To suggest that we think of clusters as place based as well as the more traditional industry perspective is not intended to diminish the importance of industry clusters, rather it seeks to acknowledge that many of our competitively advantaged industries are located in these urban counties and their surrounding metropolitan areas. For example, a study of the life sciences industry in 2000 found that 48 percent of all life science industries in 30 central Indiana counties were located in Marion County (Indianapolis) and an additional 11 percent of the Central Indiana life science firms were located in Monroe and Tippecanoe counties (two of the other core place-based clusters.*
Life sciences employment in Central Indiana
Of course, there are key exceptions scattered throughout Indiana, such as the life science firms in and around Warsaw and advanced manufacturing facilities such as the new Honda plant in Greensburg. More importantly, when we think about supporting the state’s economy, it does not have to be one cluster or the other, rather we should support both the industry clusters and the places where many of those firms are located (the eight core counties). As the attraction and retention of human capital continues to emerge as an important economic development strategy, making sure the place-based clusters are exciting and appealing is becoming an increasingly important strategy to assure that our cluster industries can attract the creative class workers they need to thrive.
These key urban counties have many economic and cultural assets, but not all is positive. Fifty percent of all individuals living in poverty in the state in 2007 resided in these eight counties, average educational attainment levels trail the state average, and many of the urban counties have high crime rates. These issues and others threaten the ability of these counties to continue to be net givers supporting the state’s economy and generate the revenue necessary to invest in the future of our small towns and rural counties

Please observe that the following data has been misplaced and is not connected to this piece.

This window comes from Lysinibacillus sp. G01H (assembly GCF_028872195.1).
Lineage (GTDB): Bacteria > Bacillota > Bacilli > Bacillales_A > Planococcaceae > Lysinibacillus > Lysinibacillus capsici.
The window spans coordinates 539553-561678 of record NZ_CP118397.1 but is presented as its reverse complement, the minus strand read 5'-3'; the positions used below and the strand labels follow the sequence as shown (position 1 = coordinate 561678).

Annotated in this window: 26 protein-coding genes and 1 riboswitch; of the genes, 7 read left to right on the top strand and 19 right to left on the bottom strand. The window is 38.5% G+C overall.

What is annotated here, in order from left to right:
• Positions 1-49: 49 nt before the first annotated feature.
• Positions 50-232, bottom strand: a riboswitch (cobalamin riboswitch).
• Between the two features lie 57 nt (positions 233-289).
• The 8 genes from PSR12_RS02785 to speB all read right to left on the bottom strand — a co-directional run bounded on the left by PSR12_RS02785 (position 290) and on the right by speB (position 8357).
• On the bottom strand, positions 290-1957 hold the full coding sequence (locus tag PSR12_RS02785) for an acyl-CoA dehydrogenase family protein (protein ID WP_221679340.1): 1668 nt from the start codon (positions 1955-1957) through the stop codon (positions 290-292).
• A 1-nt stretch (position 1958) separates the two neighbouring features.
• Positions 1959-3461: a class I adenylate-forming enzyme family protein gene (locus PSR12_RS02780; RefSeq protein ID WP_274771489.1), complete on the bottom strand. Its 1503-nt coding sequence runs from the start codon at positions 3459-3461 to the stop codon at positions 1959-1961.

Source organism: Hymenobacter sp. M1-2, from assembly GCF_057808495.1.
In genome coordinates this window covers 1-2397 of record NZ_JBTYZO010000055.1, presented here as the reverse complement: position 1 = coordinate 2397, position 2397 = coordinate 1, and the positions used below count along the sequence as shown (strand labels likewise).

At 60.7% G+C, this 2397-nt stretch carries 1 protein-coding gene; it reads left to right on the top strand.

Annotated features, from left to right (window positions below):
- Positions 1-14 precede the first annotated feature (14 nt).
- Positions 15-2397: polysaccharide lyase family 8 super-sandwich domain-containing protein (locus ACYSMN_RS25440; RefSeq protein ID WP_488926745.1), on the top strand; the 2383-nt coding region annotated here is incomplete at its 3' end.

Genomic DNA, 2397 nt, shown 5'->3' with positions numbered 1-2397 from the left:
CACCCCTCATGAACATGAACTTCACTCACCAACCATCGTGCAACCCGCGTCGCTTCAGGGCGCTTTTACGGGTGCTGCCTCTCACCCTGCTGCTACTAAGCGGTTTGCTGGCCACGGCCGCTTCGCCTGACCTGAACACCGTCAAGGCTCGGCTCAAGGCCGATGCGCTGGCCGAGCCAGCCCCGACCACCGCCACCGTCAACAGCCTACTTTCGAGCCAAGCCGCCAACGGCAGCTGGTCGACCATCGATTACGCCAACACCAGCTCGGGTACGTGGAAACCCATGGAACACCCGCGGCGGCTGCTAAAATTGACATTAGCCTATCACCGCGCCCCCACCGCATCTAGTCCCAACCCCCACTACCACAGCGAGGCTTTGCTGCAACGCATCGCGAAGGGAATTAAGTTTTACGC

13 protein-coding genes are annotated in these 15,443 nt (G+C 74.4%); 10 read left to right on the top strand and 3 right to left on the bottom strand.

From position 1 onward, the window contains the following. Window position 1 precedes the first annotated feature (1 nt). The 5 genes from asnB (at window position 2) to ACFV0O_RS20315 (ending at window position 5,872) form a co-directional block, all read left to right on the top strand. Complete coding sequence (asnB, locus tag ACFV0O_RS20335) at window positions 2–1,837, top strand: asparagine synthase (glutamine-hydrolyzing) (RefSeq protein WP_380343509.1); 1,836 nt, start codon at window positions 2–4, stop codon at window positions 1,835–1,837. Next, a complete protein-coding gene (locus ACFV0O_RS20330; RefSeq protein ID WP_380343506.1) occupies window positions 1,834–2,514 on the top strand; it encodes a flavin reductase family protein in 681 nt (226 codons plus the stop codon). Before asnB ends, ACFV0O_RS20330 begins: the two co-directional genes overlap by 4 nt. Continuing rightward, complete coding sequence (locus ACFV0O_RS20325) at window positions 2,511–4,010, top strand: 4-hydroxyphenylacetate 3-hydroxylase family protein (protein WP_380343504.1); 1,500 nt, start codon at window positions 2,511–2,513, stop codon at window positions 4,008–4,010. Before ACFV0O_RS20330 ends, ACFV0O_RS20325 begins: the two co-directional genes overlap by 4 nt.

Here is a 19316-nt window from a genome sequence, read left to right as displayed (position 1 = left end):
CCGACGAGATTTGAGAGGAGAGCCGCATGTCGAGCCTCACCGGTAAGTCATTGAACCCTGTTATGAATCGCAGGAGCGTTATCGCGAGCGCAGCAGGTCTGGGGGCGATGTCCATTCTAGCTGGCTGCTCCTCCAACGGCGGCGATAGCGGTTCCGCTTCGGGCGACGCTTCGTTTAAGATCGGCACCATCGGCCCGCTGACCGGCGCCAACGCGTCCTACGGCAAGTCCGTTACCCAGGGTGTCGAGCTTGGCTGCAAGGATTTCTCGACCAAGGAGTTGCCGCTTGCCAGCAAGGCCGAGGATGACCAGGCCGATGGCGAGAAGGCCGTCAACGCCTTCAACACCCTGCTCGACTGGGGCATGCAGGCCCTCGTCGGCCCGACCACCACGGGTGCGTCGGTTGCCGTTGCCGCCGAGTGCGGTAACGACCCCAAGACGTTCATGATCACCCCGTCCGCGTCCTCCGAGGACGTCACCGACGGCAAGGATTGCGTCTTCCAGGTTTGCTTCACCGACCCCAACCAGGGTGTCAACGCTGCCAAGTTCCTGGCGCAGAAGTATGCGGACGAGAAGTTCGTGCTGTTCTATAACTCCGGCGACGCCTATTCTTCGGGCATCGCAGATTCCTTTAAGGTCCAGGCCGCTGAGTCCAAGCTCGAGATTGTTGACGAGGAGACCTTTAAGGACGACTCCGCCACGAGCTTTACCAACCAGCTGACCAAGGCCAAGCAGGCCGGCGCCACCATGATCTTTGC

As Indiana and the nation seek to emerge from the most serious economic downturn since the Great Depression, it may make sense to turn to history and consider a notion first espoused by the 1937 National Resources Committee’s report – Our Cities: Their Role in the National Economy. The report suggested that big cities are the drivers of the nation’s economy and that as go the cities so goes the nation. As Indiana begins to work its way out of the recession of 2008-09 perhaps it makes sense to recognize the economic and fiscal importance of Indiana’s place-based clusters and consider how Indiana might invest in our economic clusters (the key industries) and our place-based clusters (where the key industries are located) to jump start our state’s economy. Perhaps most importantly, as the IFPI study suggests, without the tax revenue associated with these economically vital urban areas there will not be any resources to invest in the future of the state’s small towns and rural counties.
Thus investing in our urban areas is not taking resources away from small towns and rural counties, rather investing in our urban areas and making certain that they continue to remain economically competitive is actually a strategy that assures that we continue to have the resources to support the entire state. We cannot have a great Indiana without a healthy core.
* Wolcott, Susan. The Life Science Cluster in Central Indiana. The Center for Urban Policy and the Environment 2001.
Drew Klacik is a Senior Policy Analyst at the Indiana University Public Policy Institute’s Center for Urban Policy and the Environment at IUPUI. Drew’s principal areas of work include economic development, state and local taxation, and community development policy. Much of his work is focused on trying to understand how these issues interact and affect the quality of life and economic vitality of regions. He can be contacted at firstname.lastname@example.org.